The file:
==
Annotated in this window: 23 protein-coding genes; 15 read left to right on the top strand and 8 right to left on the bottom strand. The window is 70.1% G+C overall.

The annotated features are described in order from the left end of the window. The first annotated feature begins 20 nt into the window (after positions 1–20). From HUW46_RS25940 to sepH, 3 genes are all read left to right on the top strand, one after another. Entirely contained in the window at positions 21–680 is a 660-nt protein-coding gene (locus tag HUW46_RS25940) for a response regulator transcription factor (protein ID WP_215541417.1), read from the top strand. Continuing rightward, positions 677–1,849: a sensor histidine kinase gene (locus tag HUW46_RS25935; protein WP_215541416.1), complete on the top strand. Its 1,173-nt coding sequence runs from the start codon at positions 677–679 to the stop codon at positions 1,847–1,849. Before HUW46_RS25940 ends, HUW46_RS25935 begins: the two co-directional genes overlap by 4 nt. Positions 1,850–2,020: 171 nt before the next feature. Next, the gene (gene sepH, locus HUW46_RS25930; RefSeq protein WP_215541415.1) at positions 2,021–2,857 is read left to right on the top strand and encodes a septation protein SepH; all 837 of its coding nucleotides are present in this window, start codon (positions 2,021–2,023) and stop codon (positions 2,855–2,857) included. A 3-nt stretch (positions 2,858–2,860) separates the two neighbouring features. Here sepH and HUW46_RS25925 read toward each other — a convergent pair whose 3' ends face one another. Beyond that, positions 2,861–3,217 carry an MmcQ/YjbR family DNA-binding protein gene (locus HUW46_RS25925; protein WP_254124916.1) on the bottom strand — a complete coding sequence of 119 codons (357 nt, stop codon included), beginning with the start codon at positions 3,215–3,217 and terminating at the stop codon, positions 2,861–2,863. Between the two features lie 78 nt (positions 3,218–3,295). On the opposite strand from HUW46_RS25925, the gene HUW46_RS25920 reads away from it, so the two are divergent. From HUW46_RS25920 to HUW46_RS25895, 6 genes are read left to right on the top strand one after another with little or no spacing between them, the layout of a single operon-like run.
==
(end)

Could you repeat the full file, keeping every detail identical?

Annotated in this window: 23 protein-coding genes; 15 read left to right on the top strand and 8 right to left on the bottom strand. The window is 70.1% G+C overall.

The annotated features are described in order from the left end of the window. The first annotated feature begins 20 nt into the window (after positions 1–20). From HUW46_RS25940 to sepH, 3 genes are all read left to right on the top strand, one after another. Entirely contained in the window at positions 21–680 is a 660-nt protein-coding gene (locus tag HUW46_RS25940) for a response regulator transcription factor (protein ID WP_215541417.1), read from the top strand. Continuing rightward, positions 677–1,849: a sensor histidine kinase gene (locus tag HUW46_RS25935; protein WP_215541416.1), complete on the top strand. Its 1,173-nt coding sequence runs from the start codon at positions 677–679 to the stop codon at positions 1,847–1,849. Before HUW46_RS25940 ends, HUW46_RS25935 begins: the two co-directional genes overlap by 4 nt. Positions 1,850–2,020: 171 nt before the next feature. Next, the gene (gene sepH, locus HUW46_RS25930; RefSeq protein WP_215541415.1) at positions 2,021–2,857 is read left to right on the top strand and encodes a septation protein SepH; all 837 of its coding nucleotides are present in this window, start codon (positions 2,021–2,023) and stop codon (positions 2,855–2,857) included. A 3-nt stretch (positions 2,858–2,860) separates the two neighbouring features. Here sepH and HUW46_RS25925 read toward each other — a convergent pair whose 3' ends face one another. Beyond that, positions 2,861–3,217 carry an MmcQ/YjbR family DNA-binding protein gene (locus HUW46_RS25925; protein WP_254124916.1) on the bottom strand — a complete coding sequence of 119 codons (357 nt, stop codon included), beginning with the start codon at positions 3,215–3,217 and terminating at the stop codon, positions 2,861–2,863. Between the two features lie 78 nt (positions 3,218–3,295). On the opposite strand from HUW46_RS25925, the gene HUW46_RS25920 reads away from it, so the two are divergent. From HUW46_RS25920 to HUW46_RS25895, 6 genes are read left to right on the top strand one after another with little or no spacing between them, the layout of a single operon-like run.